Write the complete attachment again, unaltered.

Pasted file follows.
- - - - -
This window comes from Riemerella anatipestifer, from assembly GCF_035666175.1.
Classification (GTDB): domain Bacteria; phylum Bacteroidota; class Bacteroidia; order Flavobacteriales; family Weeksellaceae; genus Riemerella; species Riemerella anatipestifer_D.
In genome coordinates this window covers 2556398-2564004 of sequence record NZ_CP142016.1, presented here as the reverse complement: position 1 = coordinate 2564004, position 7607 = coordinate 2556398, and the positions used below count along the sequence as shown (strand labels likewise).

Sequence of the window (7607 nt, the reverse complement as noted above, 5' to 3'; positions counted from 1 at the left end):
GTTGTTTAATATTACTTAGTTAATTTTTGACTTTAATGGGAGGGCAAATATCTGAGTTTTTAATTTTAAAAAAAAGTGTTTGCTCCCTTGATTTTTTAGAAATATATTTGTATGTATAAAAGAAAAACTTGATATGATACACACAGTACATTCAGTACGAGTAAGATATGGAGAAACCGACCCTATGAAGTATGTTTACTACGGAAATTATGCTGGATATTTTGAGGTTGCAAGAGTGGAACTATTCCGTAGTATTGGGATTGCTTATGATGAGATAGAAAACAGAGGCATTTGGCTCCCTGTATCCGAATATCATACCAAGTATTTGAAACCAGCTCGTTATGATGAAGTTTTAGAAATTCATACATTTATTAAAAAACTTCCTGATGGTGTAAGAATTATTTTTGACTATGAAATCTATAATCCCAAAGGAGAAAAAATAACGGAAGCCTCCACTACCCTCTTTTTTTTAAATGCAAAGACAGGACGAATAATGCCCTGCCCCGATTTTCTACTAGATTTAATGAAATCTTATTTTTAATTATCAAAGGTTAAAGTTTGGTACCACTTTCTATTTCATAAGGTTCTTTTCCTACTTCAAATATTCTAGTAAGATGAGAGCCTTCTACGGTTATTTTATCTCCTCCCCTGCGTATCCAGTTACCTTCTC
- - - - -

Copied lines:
This window comes from Riemerella anatipestifer, from assembly GCF_035666175.1.
Classification (GTDB): domain Bacteria; phylum Bacteroidota; class Bacteroidia; order Flavobacteriales; family Weeksellaceae; genus Riemerella; species Riemerella anatipestifer_D.
In genome coordinates this window covers 2556398-2564004 of sequence record NZ_CP142016.1, presented here as the reverse complement: position 1 = coordinate 2564004, position 7607 = coordinate 2556398, and the positions used below count along the sequence as shown (strand labels likewise).

Sequence of the window (7607 nt, the reverse complement as noted above, 5' to 3'; positions counted from 1 at the left end):
GTTGTTTAATATTACTTAGTTAATTTTTGACTTTAATGGGAGGGCAAATATCTGAGTTTTTAATTTTAAAAAAAAGTGTTTGCTCCCTTGATTTTTTAGAAATATATTTGTATGTATAAAAGAAAAACTTGATATGATACACACAGTACATTCAGTACGAGTAAGATATGGAGAAACCGACCCTATGAAGTATGTTTACTACGGAAATTATGCTGGATATTTTGAGGTTGCAAGAGTGGAACTATTCCGTAGTATTGGGATTGCTTATGATGAGATAGAAAACAGAGGCATTTGGCTCCCTGTATCCGAATATCATACCAAGTATTTGAAACCAGCTCGTTATGATGAAGTTTTAGAAATTCATACATTTATTAAAAAACTTCCTGATGGTGTAAGAATTATTTTTGACTATGAAATCTATAATCCCAAAGGAGAAAAAATAACGGAAGCCTCCACTACCCTCTTTTTTTTAAATGCAAAGACAGGACGAATAATGCCCTGCCCCGATTTTCTACTAGATTTAATGAAATCTTATTTTTAATTATCAAAGGTTAAAGTTTGGTACCACTTTCTATTTCATAAGGTTCTTTTCCTACTTCAAATATTCTAGTAAGATGAGAGCCTTCTACGGTTATTTTATCTCCTCCCCTGCGTATCCAGTTACCTTCTC